For many years, as world leaders in electronics have showcased their best at the Consumer Electronics Show in Las Vegas, a smaller side show, the annual Macworld Expo by Apple Inc, has stolen the thunder.
The show reaches an international audience as Apple Inc's charismatic, energetic, ideas man, Steve Jobs, presents the latest gadgets and sleekest designs about to be launched by Apple: an iPod, a new computing platform, iPhone, or the world's thinnest laptop.
So what happens when the man who makes the moment simply can't perform? This year, as media reports claimed Jobs was seriously ill following extensive weight-loss, Apple's leading man pulled out of the Apple show, asking Apple's senior vice president, Philip Schiller, to take his place in the presentation. Needless to say, the show lost the spark and energy it has displayed in previous years, raising questions on how Apple will continue to generate passion for its products should its leading man disappear from the business.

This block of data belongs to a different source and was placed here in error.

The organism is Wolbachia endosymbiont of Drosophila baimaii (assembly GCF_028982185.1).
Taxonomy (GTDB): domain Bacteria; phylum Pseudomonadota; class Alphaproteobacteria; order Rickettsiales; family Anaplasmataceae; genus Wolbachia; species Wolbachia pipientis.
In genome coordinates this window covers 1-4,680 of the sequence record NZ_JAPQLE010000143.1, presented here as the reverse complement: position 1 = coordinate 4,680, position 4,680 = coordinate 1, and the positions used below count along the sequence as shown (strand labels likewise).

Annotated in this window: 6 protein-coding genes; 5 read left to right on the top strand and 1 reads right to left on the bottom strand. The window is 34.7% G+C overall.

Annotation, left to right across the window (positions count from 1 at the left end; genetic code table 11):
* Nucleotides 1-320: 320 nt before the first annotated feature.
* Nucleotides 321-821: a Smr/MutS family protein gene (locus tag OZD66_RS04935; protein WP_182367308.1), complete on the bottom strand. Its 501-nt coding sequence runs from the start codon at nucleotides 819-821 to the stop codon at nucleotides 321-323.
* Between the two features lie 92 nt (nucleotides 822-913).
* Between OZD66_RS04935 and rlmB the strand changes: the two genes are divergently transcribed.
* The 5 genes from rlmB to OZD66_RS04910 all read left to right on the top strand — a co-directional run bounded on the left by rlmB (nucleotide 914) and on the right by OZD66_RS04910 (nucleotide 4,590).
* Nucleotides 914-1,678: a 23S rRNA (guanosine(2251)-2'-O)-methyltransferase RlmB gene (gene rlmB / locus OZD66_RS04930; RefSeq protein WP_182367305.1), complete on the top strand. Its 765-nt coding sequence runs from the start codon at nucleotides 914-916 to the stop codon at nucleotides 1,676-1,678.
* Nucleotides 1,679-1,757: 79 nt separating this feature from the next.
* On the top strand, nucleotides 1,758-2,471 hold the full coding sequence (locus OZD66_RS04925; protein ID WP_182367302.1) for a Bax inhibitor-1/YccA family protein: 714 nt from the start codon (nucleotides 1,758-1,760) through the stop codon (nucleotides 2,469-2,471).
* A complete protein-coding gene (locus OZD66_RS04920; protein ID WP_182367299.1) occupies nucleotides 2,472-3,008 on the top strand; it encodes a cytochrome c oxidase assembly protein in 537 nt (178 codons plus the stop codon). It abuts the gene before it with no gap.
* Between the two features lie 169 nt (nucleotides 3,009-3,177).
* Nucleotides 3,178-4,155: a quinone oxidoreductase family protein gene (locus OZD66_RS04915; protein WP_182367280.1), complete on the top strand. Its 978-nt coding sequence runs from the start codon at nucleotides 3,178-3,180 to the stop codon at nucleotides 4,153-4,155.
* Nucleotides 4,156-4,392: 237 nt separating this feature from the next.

Could the same fate befall a law firm? As talent moves on, retires, or even dies, could law firms be facing a pivotal point in their existence?
The disappearing leader
Sean Reddell, director of consultancy Blaze Unlimited, says it may seem that a large organisation such as Apple, Microsoft or Virgin will be unable to function when their leaders take a backseat, but in reality it's the smaller organisations that are more likely to fall victim to such a loss.
"The risks are in the small professional services firms: the-150 person practices where you might have a hugely influential, charismatic leader who goes and then there is no talent available at the next level, no one who knows how to run the ship," he says. "That can have a quick impact on company culture."